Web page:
Although I am 73 years old, I have only been closely associated with the world of vertebrate paleontology for the last fifteen years or so. I had been interested in vertebrate paleontology since about age 5, and I kept that interest so much that in my teens my girlfriend once got so exasperated with my going on about paleontology that she snatched my copy of Romer off the seat and tossed it out the window of my car at 50 miles per hour. I retrieved it but it bears the scars to this day. We later married and had a wonderful daughter; all's well that ends well.
I was forced to decide finally in my 20s, at Colorado College, between vertebrate paleontology and English literature. Although I loved both, I chose English (more jobs, no math) and went on for my Ph.D. at The University of Arizona. Then I became an English professor for 35 years teaching early modern British literature and Freshman composition at Miami University of Ohio.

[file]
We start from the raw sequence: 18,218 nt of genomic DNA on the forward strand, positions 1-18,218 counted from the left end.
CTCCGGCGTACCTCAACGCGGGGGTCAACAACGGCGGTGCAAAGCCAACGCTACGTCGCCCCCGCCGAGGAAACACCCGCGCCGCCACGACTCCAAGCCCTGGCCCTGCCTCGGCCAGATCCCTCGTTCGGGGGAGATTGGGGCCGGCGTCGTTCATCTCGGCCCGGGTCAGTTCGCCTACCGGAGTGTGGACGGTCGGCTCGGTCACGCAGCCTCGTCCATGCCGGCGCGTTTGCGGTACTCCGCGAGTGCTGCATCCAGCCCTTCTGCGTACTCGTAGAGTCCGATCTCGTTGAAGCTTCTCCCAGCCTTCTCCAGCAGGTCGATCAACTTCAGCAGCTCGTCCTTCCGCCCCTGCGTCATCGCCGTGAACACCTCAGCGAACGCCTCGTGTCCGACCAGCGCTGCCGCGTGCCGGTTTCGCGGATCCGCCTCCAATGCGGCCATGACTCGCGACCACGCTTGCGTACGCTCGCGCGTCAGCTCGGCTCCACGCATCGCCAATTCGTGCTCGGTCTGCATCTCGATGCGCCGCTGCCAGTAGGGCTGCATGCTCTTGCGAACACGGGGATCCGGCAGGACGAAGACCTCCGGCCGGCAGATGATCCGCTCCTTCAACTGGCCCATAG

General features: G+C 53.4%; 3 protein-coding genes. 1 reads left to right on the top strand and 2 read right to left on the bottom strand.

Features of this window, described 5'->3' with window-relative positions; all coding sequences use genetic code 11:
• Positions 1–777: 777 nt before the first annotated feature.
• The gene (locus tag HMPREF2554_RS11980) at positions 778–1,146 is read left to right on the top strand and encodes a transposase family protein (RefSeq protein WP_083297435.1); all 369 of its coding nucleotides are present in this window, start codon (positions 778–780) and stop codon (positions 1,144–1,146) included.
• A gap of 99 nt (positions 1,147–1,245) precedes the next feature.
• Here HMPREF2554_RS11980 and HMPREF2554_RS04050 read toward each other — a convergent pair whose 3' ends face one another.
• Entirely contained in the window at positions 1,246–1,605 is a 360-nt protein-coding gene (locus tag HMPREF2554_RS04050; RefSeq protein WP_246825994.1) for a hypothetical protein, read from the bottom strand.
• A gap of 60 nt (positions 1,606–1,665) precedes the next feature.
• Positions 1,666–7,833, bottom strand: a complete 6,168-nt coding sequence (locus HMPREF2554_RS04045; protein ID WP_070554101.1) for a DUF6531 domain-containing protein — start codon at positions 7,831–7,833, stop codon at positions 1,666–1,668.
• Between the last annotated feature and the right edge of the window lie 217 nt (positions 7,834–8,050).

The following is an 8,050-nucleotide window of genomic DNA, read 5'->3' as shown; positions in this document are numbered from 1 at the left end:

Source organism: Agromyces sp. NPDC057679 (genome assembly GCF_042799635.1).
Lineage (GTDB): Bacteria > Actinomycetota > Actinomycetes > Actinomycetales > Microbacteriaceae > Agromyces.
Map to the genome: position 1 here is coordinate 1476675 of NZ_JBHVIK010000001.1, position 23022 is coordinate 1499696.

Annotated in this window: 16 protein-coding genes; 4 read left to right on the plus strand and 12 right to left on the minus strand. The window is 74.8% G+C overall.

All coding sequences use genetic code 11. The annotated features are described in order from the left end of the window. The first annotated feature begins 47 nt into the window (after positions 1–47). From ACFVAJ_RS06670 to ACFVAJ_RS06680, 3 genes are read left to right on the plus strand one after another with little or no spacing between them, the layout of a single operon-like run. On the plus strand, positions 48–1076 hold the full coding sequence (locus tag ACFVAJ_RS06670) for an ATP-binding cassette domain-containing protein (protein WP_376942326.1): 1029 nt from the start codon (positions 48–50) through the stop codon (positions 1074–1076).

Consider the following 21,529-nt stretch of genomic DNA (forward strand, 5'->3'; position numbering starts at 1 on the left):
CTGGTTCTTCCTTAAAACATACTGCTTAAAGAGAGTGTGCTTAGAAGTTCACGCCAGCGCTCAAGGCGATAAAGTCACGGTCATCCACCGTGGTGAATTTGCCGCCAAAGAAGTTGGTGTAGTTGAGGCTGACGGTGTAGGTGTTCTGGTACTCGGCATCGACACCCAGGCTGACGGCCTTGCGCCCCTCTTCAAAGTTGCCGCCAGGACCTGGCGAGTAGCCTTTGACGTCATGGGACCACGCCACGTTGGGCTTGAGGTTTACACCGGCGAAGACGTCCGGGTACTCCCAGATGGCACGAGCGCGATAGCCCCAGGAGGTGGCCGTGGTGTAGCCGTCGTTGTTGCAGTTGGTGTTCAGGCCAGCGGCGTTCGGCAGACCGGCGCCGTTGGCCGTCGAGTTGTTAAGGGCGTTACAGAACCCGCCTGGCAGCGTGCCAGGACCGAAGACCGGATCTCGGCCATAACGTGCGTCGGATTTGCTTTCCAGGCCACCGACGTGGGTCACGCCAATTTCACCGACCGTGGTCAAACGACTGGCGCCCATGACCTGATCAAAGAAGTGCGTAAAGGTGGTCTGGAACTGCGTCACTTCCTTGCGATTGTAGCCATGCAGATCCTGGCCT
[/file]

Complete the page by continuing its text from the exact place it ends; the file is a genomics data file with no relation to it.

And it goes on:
Approaching retirement in the 1990s, I could see that I might again be able to pursue paleontology in some way, so I joined SVP then participated in a two-week course of field work and lab experience in Montana. When I returned home to Ohio I contacted Dr. Glenn Storrs, the VP curator at the Cincinnati Museum Center (CMC), and became a volunteer preparator. Since then I have spent two or three days a week in the CMC labs preparing bones, improving my skills, and hoping to continue as long as possible in my second intellectual life.